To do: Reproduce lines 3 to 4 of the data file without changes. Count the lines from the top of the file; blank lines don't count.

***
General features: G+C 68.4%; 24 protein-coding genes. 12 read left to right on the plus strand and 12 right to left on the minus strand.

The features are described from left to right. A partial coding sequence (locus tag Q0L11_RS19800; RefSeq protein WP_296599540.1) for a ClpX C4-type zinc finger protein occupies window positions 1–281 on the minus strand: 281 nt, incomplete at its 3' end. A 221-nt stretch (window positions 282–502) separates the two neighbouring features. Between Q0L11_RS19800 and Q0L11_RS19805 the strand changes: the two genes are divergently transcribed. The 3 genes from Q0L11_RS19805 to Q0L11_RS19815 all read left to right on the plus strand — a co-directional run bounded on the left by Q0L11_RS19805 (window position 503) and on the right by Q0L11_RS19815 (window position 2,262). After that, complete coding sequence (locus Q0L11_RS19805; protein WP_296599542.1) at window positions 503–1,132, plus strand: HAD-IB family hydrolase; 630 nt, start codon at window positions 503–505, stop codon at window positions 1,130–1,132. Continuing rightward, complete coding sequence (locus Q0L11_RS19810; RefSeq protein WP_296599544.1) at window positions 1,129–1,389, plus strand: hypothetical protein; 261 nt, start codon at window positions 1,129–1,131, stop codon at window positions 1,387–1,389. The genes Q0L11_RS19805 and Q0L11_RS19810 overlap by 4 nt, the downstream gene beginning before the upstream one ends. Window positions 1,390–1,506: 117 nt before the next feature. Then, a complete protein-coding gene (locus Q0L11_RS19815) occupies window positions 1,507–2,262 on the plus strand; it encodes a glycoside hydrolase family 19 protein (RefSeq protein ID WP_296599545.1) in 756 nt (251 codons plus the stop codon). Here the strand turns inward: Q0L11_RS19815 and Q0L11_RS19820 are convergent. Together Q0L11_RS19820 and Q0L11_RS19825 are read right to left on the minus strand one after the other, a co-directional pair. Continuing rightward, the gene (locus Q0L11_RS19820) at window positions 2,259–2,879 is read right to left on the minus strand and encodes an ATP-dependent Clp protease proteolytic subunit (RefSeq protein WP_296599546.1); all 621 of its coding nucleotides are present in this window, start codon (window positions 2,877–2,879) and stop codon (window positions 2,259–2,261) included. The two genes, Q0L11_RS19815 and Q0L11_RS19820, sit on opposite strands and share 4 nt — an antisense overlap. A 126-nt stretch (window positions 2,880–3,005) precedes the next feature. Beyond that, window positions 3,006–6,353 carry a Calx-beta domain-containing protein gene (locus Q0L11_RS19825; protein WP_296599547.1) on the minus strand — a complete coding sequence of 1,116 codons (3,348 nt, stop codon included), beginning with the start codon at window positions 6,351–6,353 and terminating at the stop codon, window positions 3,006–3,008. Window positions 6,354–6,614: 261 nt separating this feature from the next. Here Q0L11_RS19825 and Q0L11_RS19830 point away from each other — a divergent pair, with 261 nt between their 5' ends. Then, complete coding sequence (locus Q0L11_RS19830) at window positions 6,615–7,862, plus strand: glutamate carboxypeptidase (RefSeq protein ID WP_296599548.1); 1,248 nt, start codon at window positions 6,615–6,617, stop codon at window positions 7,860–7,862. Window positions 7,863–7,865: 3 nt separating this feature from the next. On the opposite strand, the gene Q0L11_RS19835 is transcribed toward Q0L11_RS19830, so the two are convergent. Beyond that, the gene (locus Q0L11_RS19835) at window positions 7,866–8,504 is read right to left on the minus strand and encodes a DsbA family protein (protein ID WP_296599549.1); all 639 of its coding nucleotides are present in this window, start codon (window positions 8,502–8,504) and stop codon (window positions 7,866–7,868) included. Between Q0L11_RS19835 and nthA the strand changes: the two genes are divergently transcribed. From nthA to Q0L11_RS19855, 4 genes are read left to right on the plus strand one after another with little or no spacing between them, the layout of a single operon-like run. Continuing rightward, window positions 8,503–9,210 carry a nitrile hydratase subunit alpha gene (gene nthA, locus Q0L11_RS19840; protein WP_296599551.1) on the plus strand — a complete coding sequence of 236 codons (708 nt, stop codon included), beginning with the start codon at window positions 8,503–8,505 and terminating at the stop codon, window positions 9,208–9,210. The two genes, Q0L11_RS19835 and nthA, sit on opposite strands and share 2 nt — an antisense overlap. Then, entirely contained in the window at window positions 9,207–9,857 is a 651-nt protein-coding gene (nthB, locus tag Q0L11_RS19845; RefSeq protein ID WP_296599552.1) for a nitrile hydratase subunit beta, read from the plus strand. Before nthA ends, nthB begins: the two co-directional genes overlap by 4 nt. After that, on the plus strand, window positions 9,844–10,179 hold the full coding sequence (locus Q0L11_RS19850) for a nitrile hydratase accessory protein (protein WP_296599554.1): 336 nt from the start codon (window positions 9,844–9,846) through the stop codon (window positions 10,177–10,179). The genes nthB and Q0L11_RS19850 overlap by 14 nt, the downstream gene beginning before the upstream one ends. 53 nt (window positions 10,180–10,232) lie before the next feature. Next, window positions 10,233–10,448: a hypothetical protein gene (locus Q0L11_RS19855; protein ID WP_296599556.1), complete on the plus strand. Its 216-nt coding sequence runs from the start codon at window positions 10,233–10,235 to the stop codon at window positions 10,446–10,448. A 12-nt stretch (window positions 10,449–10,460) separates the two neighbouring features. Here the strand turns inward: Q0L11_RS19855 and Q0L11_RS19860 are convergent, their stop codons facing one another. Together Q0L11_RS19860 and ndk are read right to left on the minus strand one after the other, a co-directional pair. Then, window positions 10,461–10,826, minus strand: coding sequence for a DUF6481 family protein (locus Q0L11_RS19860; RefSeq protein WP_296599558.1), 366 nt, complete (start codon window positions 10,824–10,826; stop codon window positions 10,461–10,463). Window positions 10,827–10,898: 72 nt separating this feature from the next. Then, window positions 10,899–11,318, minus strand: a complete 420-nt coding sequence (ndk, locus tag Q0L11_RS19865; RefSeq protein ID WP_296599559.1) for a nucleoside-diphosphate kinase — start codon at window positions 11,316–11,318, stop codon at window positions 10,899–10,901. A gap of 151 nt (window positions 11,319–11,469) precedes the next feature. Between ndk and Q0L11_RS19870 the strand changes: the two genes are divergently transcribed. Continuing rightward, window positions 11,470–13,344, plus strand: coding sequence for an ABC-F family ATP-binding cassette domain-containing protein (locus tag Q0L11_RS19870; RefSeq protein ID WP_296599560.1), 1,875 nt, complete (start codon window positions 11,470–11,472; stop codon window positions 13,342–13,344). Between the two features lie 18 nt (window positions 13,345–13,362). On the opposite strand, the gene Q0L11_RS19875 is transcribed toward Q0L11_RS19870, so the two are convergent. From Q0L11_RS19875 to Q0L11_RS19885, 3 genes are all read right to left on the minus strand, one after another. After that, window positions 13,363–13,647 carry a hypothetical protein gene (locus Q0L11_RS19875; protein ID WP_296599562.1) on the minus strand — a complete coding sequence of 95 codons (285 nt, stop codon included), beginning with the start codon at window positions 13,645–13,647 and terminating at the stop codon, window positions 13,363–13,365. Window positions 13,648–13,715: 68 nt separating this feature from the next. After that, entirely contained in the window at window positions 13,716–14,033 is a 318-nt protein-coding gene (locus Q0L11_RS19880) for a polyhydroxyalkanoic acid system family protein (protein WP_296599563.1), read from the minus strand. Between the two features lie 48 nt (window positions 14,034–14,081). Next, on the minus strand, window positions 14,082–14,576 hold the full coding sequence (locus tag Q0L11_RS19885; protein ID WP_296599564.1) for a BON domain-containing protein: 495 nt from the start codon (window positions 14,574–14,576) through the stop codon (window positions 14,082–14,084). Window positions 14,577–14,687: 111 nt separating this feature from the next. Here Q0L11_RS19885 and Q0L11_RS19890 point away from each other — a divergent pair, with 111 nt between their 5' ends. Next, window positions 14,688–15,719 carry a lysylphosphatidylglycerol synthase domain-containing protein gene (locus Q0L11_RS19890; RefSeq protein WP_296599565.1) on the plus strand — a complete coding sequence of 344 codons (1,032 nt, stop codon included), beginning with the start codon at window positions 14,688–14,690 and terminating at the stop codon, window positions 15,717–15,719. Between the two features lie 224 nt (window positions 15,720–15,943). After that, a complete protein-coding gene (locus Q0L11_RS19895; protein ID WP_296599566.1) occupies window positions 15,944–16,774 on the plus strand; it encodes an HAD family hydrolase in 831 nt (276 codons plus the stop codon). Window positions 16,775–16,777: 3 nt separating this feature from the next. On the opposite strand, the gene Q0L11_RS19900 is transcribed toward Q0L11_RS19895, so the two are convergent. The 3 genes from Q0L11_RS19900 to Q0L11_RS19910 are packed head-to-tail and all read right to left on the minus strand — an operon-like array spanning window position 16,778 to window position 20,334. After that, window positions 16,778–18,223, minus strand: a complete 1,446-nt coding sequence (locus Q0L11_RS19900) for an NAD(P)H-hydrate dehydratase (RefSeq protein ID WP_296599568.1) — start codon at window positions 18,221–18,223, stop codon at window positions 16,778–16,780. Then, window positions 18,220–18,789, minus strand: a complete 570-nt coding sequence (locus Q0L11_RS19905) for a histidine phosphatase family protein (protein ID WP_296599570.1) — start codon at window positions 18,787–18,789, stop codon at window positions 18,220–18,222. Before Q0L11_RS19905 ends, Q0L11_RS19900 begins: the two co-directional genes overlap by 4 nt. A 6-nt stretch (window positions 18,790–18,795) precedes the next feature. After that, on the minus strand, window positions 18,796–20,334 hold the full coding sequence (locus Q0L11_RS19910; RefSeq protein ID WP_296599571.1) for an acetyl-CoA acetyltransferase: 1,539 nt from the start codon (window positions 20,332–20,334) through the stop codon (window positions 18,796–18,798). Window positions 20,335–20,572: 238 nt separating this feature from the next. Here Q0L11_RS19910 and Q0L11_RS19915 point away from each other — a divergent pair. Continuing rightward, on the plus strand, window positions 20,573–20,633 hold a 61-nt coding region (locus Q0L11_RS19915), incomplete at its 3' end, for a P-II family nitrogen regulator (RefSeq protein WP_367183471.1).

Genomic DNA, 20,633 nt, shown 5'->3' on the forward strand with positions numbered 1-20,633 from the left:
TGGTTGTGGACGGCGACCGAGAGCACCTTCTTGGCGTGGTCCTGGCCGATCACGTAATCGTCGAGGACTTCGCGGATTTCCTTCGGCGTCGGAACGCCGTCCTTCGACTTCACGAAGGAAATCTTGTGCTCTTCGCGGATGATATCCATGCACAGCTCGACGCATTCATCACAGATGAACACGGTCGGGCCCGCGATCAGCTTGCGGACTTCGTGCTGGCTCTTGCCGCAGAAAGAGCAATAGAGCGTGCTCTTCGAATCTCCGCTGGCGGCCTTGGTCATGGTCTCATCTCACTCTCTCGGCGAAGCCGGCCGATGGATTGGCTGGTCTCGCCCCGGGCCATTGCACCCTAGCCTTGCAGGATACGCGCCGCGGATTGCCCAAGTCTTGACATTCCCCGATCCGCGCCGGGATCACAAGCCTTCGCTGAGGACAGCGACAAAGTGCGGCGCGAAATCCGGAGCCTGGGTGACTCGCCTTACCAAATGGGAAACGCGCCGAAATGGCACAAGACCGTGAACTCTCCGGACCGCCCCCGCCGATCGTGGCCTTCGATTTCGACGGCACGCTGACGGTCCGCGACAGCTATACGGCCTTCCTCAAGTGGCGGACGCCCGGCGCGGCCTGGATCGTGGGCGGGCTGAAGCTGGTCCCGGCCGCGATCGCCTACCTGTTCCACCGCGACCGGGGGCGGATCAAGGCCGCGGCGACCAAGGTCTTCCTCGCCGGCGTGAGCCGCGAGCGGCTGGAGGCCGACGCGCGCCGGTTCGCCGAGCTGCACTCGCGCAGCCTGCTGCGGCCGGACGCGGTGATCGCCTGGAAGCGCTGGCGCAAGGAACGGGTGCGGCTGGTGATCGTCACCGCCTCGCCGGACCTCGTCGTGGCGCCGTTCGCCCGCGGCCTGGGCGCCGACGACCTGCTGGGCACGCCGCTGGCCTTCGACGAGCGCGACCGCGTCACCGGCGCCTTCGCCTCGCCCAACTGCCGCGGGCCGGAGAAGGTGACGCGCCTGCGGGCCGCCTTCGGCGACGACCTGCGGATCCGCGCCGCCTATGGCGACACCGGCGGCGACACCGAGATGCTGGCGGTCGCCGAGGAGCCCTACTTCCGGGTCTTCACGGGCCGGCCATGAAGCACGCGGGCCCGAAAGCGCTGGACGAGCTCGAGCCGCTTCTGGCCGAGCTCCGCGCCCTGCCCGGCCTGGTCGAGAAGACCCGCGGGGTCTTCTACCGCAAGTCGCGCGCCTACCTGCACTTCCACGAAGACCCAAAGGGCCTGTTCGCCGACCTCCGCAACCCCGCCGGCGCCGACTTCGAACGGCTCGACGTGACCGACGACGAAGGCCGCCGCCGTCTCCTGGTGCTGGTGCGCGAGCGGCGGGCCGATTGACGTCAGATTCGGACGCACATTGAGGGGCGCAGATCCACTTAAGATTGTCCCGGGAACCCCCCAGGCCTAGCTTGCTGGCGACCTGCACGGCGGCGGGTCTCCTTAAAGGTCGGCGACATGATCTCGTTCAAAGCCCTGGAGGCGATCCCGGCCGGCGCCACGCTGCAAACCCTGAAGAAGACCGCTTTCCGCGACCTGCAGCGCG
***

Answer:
Genomic DNA, 20,633 nt, shown 5'->3' on the forward strand with positions numbered 1-20,633 from the left:
TGGTTGTGGACGGCGACCGAGAGCACCTTCTTGGCGTGGTCCTGGCCGATCACGTAATCGTCGAGGACTTCGCGGATTTCCTTCGGCGTCGGAACGCCGTCCTTCGACTTCACGAAGGAAATCTTGTGCTCTTCGCGGATGATATCCATGCACAGCTCGACGCATTCATCACAGATGAACACGGTCGGGCCCGCGATCAGCTTGCGGACTTCGTGCTGGCTCTTGCCGCAGAAAGAGCAATAGAGCGTGCTCTTCGAATCTCCGCTGGCGGCCTTGGTCATGGTCTCATCTCACTCTCTCGGCGAAGCCGGCCGATGGATTGGCTGGTCTCGCCCCGGGCCATTGCACCCTAGCCTTGCAGGATACGCGCCGCGGATTGCCCAAGTCTTGACATTCCCCGATCCGCGCCGGGATCACAAGCCTTCGCTGAGGACAGCGACAAAGTGCGGCGCGAAATCCGGAGCCTGGGTGACTCGCCTTACCAAATGGGAAACGCGCCGAAATGGCACAAGACCGTGAACTCTCCGGACCGCCCCCGCCGATCGTGGCCTTCGATTTCGACGGCACGCTGACGGTCCGCGACAGCTATACGGCCTTCCTCAAGTGGCGGACGCCCGGCGCGGCCTGGATCGTGGGCGGGCTGAAGCTGGTCCCGGCCGCGATCGCCTACCTGTTCCACCGCGACCGGGGGCGGATCAAGGCCGCGGCGACCAAGGTCTTCCTCGCCGGCGTGAGCCGCGAGCGGCTGGAGGCCGACGCGCGCCGGTTCGCCGAGCTGCACTCGCGCAGCCTGCTGCGGCCGGACGCGGTGATCGCCTGGAAGCGCTGGCGCAAGGAACGGGTGCGGCTGGTGATCGTCACCGCCTCGCCGGACCTCGTCGTGGCGCCGTTCGCCCGCGGCCTGGGCGCCGACGACCTGCTGGGCACGCCGCTGGCCTTCGACGAGCGCGACCGCGTCACCGGCGCCTTCGCCTCGCCCAACTGCCGCGGGCCGGAGAAGGTGACGCGCCTGCGGGCCGCCTTCGGCGACGACCTGCGGATCCGCGCCGCCTATGGCGACACCGGCGGCGACACCGAGATGCTGGCGGTCGCCGAGGAGCCCTACTTCCGGGTCTTCACGGGCCGGCCATGAAGCACGCGGGCCCGAAAGCGCTGGACGAGCTCGAGCCGCTTCTGGCCGAGCTCCGCGCCCTGCCCGGCCTGGTCGAGAAGACCCGCGGGGTCTTCTACCGCAAGTCGCGCGCCTACCTGCACTTCCACGAAGACCCAAAGGGCCTGTTCGCCGACCTCCGCAACCCCGCCGGCGCCGACTTCGAACGGCTCGACGTGACCGACGACGAAGGCCGCCGCCGTCTCCTGGTGCTGGTGCGCGAGCGGCGGGCCGATTGACGTCAGATTCGGACGCACATTGAGGGGCGCAGATCCACTTAAGATTGTCCCGGGAACCCCCCAGGCCTAGCTTGCTGGCGACCTGCACGGCGGCGGGTCTCCTTAAAGGTCGGCGACATGATCTCGTTCAAAGCCCTGGAGGCGATCCCGGCCGGCGCCACGCTGCAAACCCTGAAGAAGACCGCTTTCCGCGACCTGCAGCGCG